What’s entirely human-powered, and has engineering students racing from the East Coast to West and back again?
It’s the annual ASME Human Powered Vehicle Challenge, where over 20 teams of engineering students from across the country compete to build and race their own efficient, highly engineered vehicles, with the overall aim of working toward sustainable transportation for third-world countries.
Pretty cool idea, right? That’s why Knovel participates as a program sponsor. It’s also why I decided to sit down Ross Jensen, an engineering student from Missouri Institute of Science & Technology, whose team earned our very own Knovelty Award for Exceptional Creativity in Innovation and Design AND ranked 2nd place in the Unrestricted Class in HPVC’s East & West Coast races.
K-Exchange: First of all–Congrats! What was the most rewarding part of the competition?
Ross Jensen: I cannot say enough about this competition. This has been a huge growing experience for me and I know I can say the same for my teammates. After working so many hard days in the machine shop, trying to develop the next best human-powered vehicle, the best part of the whole experience is showing up to the competition and coming together to admire each other’s bikes. There is such great camaraderie at these competitions—loaning parts, tools, and bikes. Even many “top secret” ideas and techniques are divulged to the competition.
KX: Can you give me any insight into how The Titan operates and what strategies went into the design?
RJ: Titan is a mid-ride recumbent bicycle that operates with a titanium frame and full carbon fiber fairing. Aside from the exotic frame material, what really makes Titan stand out is its fully electronic landing gear system and reverse gear. Practicality and incorporation of these ideas into design was the focus of the team as they were the parts to make this vehicle stand out. In addition to focus on the new features, we had some extremely dedicated individuals who focused on the quality of the build and its show-worthiness.
KX: What have you learned throughout this journey and how have you grown as a student and engineer?
RJ: I have learned to plan as if nothing will go as planned, and that teamwork and flexibility is key. I learned this in addition to a ridiculous amount of knowledge gained in machining, composites, and design for manufacturability. Working on this design team is what’s going to give my teammates and I an edge over the typical engineering student.
RJ: The project we took on this year was a monstrosity to say the least, with many obstacles along the way! The night before the Indianapolis East Coast Competition was our first time racing in the current fairing, and the bike spent a great deal of time on its side. We also ran into electronic waterproofing issues and let the magic black smoke out. During the Bozeman West Coast Competition, we snapped a titanium fork into three pieces from unknown reasons, and bent the steel replacement later at a 45-degree angle due to a high-speed encounter with a curb head on. Fortunately, we fixed both of these issues in record time during the races. The motivation came from understanding how far we had come. We realized we couldn’t give up in the final hour.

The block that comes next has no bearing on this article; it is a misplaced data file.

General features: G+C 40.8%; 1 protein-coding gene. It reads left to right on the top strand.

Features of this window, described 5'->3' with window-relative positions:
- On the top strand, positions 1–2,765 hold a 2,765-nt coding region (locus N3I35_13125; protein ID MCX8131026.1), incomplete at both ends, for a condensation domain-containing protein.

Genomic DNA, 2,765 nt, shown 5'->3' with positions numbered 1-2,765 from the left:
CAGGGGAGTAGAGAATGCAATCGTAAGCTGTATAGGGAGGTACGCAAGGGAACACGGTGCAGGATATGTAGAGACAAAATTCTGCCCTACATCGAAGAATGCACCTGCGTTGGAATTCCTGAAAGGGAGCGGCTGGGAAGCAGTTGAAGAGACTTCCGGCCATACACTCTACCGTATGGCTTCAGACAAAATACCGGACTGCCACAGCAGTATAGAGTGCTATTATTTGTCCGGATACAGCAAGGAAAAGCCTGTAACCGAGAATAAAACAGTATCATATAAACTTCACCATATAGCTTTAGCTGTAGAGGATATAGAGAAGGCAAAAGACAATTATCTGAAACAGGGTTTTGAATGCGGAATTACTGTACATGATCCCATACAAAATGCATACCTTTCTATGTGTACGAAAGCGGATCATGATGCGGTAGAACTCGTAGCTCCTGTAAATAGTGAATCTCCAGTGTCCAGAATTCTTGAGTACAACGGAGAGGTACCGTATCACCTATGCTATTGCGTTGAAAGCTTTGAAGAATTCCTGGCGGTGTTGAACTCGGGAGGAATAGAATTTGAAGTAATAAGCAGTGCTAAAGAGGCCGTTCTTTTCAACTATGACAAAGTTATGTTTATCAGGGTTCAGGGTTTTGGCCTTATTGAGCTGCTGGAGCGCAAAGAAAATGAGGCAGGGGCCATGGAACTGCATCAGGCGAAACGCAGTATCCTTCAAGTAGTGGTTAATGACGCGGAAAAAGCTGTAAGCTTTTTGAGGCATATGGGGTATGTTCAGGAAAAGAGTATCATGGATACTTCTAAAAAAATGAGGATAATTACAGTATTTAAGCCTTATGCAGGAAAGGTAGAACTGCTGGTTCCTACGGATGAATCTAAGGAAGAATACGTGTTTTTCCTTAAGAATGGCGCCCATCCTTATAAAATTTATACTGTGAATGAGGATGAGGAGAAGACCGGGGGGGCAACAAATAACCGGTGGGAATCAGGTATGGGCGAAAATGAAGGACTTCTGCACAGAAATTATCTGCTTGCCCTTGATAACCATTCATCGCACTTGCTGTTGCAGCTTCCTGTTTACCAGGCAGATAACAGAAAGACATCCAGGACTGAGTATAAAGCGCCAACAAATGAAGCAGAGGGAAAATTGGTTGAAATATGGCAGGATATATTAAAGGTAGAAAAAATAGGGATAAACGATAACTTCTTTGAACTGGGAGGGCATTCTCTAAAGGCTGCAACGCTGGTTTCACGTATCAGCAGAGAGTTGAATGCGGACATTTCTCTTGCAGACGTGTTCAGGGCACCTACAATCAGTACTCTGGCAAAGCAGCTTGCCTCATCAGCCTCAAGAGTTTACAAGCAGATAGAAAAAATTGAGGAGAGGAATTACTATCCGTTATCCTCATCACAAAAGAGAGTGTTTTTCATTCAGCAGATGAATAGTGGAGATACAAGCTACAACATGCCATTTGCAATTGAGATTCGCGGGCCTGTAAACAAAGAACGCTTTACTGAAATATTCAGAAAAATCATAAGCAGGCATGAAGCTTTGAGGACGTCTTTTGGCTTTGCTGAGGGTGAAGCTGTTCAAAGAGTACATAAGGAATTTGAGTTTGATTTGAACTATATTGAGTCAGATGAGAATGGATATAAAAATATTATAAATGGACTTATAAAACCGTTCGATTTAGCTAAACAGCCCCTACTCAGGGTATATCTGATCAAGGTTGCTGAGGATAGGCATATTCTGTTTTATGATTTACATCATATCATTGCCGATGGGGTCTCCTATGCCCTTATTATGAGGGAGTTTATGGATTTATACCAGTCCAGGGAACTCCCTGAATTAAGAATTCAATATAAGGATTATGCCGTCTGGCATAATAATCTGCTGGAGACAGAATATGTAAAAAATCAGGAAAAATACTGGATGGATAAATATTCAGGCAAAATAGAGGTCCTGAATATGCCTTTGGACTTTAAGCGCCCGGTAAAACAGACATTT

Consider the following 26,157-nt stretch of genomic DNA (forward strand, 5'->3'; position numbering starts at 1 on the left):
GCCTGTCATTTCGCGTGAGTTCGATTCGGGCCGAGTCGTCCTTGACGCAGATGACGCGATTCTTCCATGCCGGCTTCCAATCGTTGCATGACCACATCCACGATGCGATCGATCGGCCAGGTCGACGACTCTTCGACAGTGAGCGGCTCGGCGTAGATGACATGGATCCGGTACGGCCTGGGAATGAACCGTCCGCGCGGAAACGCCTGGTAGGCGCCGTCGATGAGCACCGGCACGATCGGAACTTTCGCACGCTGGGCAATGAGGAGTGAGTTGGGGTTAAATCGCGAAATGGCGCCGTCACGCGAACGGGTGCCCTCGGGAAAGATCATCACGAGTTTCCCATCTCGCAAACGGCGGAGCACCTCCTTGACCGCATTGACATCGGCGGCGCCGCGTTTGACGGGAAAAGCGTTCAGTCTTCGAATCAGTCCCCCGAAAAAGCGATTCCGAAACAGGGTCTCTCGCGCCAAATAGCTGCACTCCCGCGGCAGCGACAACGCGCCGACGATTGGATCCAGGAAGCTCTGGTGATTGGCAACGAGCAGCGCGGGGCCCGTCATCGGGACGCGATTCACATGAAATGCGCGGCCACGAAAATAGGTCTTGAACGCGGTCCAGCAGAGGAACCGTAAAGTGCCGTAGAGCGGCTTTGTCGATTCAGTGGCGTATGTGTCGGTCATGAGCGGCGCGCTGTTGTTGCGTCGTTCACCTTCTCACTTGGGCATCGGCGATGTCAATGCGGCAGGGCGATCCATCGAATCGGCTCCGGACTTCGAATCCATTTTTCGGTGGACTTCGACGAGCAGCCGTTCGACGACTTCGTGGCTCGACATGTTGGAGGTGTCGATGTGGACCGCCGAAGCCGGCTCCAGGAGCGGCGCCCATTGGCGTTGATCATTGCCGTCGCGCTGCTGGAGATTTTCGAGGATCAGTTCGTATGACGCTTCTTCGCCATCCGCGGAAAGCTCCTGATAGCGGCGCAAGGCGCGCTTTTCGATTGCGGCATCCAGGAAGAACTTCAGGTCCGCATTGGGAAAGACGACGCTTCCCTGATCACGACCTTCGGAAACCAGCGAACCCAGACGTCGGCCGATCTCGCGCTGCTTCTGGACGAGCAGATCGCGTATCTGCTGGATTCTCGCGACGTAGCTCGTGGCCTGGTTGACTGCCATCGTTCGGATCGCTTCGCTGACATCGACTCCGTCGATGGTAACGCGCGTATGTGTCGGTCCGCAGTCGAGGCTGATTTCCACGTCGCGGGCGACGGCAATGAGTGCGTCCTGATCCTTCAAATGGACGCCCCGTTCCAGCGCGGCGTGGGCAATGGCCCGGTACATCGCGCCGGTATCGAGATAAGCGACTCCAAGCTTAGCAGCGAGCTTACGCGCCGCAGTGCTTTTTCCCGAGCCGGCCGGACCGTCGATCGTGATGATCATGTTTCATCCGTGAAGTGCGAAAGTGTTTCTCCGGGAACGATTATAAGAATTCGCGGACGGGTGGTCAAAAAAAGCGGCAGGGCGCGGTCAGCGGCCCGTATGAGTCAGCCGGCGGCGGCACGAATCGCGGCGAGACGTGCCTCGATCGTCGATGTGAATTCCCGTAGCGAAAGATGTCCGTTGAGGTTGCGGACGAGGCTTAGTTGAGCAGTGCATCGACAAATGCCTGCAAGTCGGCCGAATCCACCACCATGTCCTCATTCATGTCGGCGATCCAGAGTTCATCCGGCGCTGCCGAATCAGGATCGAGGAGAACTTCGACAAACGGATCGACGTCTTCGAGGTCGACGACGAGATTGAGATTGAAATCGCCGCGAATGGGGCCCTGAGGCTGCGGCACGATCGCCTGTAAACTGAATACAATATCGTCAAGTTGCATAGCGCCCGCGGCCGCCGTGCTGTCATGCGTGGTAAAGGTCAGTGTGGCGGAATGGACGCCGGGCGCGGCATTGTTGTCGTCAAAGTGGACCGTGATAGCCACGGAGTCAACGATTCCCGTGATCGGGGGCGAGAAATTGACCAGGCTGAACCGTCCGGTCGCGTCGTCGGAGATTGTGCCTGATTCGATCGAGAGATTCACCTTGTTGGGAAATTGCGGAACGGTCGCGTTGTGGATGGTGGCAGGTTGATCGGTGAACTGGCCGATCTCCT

KX: Would you recommend this competition to other college engineering students? What advice would you give them?
RJ: Do it! Just have fun and come race your contraption. The only advice to give would be to make sure your goals are not too lofty for your team size and time to devote to this project.
KX: How has this competition has shaped your goals for your future career?
RJ: I definitely want to do something with high performance and or alternative energy vehicles. Participating on this design team has definitely helped me understand all the different aspects of the design process, and I really like the conception and design optimization parts. My future career is going to have something to do with all of these, but I’m not quite sure what it is just yet.
KX: Since human-powered transport is often the only available type in the developing world, how do you think efforts like HPVC raise awareness for working towards sustainable transportation?
RJ: I really think when the general public sees us racing our ridiculous bikes around, it makes them rethink what a bicycle really is and what it can be! Overall, HPVC racing brings about simplifications in design and manufacturing processes, people can start to see how these bikes can be a practical, beneficial part of their life. Currently, I could foresee these bikes as a more practical way to travel in rural areas over longer distances. It’s really cool seeing where this competition is going.